Yesterday was my birthday and for a girly treat Mr B treated myself and our lovely daughter Amber to some birthday cake. This let me tell you was both a visual and gourmet treat. As a gluten allergy sufferer, much to the amusement of my friends, who refer to me as having special needs, it’s not often you get to go out to a tea room and partake in the treats on offer, unless there are meringues on the menu. The Sweet tooth cupcakery in Chorlton, Manchester makes the most delicous cupcakes and specialises in vegan, vegaterian and gluten free cakes, with no compromise on taste at all. The small cafe is a wonderful retro experience with mis- matched china plates and cups, cakes stands and kitsch diner style furniture, it is one of the lovliest cafes I have been in and as a professional tea drinker, I do not say this lightly! The cakes are presented in a vintage shop fitting cabinet and have names such as Jonny Cash, Blondie and Kylie. If you can’t get to Chorlton, they also have another cafe in the Northern Quarter of Manchester.
I’ve just had a visit to The Old Mill Antiques in Failsworth Oldham and found the most incredible selection of European Industrial Salvage. I have been looking for some textile factory machinists chairs for around our kitchen table for about a year now but have been constantly been outbid on ebay and refuse to pay the prices at Baileys Homes & Gardens where I tracked some down.
The purveyor of all this treasure is a lovely guy called Andy who makes regular trips to Eastern Europe where he sources all things Factory from clocks to benches and everything in between. He also has the most amazing selection of industrial lighting and his prices are so reasonable. Obviously most of the things he has have been well used and show their age but that is the beauty of them and the original colours such as the dull green cabinets he has are hard to replicate. There’s quite a few things there with my name all over them and I’ll be back next week with my van to load up.
I had a fantastic day out on Saturday with Mr B. We visited Salts Mill in Saltaire village near Bradford. The village was built by the mill owner Mr Titus Salt for the well being of his workers and is now a UNESCO world heritage site and quite rightly so. It is a fantastic example of the victorian industrial revolution with beautifully preserved workers houses, shops, a church and the spectacular Victoria Hall, as well as the vast mill itself. The mill is home to a permanent exhibition of one of Bradford’s most famous sons, the artist David Hockney and is well worth a visit if you are a fan of his work. The smell of fresh lilies hits you before you enter, they are apparently David Hockneys favourite flowers and are there in abundance at his insistence. Further up on the next two floors the mill houses 2 cafes, a fabulous book shop with some of the best art, interior and fashion books you will find anywhere and The Home store which has a vast collection of furniture and interior items, many mid 20th Century design classics and quirky pottery and gifts. The top floor is an Aladdin’s cave of collectables and vintage clothes, there is generally something for everyone there.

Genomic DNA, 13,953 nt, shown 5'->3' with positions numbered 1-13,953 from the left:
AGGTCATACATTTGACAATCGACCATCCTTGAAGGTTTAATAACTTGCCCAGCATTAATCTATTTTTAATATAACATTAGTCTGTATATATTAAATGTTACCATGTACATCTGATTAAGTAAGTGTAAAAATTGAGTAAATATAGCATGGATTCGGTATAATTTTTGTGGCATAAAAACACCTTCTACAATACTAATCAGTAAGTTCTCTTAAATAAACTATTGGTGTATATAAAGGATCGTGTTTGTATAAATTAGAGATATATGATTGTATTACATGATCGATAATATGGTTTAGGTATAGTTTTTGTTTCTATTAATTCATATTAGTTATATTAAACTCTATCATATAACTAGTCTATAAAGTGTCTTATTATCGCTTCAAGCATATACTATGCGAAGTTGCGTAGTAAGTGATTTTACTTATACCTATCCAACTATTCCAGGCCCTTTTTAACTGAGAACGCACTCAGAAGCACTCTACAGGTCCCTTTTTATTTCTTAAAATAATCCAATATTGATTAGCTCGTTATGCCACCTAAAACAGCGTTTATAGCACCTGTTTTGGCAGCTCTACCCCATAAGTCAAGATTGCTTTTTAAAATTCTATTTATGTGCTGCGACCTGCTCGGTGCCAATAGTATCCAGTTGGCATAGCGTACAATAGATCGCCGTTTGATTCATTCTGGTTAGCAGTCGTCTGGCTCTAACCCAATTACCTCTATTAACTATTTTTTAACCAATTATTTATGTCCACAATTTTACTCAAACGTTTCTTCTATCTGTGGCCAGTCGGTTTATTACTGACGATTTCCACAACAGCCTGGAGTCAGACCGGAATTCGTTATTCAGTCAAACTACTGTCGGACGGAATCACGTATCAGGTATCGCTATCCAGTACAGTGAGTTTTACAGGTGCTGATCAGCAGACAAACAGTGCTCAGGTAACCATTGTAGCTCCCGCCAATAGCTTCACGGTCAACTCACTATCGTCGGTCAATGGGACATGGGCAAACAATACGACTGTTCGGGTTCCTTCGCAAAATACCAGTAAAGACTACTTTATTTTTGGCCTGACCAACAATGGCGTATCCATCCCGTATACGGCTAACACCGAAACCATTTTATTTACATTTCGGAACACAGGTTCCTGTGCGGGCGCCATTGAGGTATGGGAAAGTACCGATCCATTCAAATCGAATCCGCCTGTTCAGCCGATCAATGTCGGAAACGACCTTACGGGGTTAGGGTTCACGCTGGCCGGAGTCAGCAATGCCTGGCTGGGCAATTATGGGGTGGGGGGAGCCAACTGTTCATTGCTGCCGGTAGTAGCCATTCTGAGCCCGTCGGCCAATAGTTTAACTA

As well as the retail and dining facilities, there is currently a small exhibition in collaboration with Leeds University, showcasing a collection of 20th Century clothes and information regarding their origins, in the form of photographs and memoirs . The clothes have all been donated along with their personal history from the women of Yorkshire who wore them and it’s a fascinating insight into our social history.
Within the small row of shops in the village opposite the mill is The House of Rose & Brown, a tiny vintage clothes boutique which is definitely worth a visit for it’s great mix of vintage home wares and clothes at incredibly reasonable prices. It is also worth registering on their website for information regarding the vintage fairs and fashion shows that they regularly host.
I am currently working on a period property in a conservation area and am keen to keep the design fresh, calm and restful and true to the architecture of the property. The samples of the wallpapers popped through my letter box this morning and I was not disappointed with Ms Croslands new offerings. Each of the colours were inspired by her personal early memories such as gold tipped cocktail cigarettes and her grandmothers little espresso spoons and the names given to the colours are just as evocative. Green tea, milk and parma violet conjure up images of a more glamorous age.
The 6 geometric designs are inspired by North African architecture and crafts, a recurring theme of Neisha’s and the 2 large scale florals take inspiration from 1920’s embroidery and jacobean paisley work.
My only problem now is which ones to use, I love them all! The image below is a favourite of mine and the colour combo of mauve and grey is both feminine and timeless, perfect for the master bedroom. Maybe I have found my inspiration?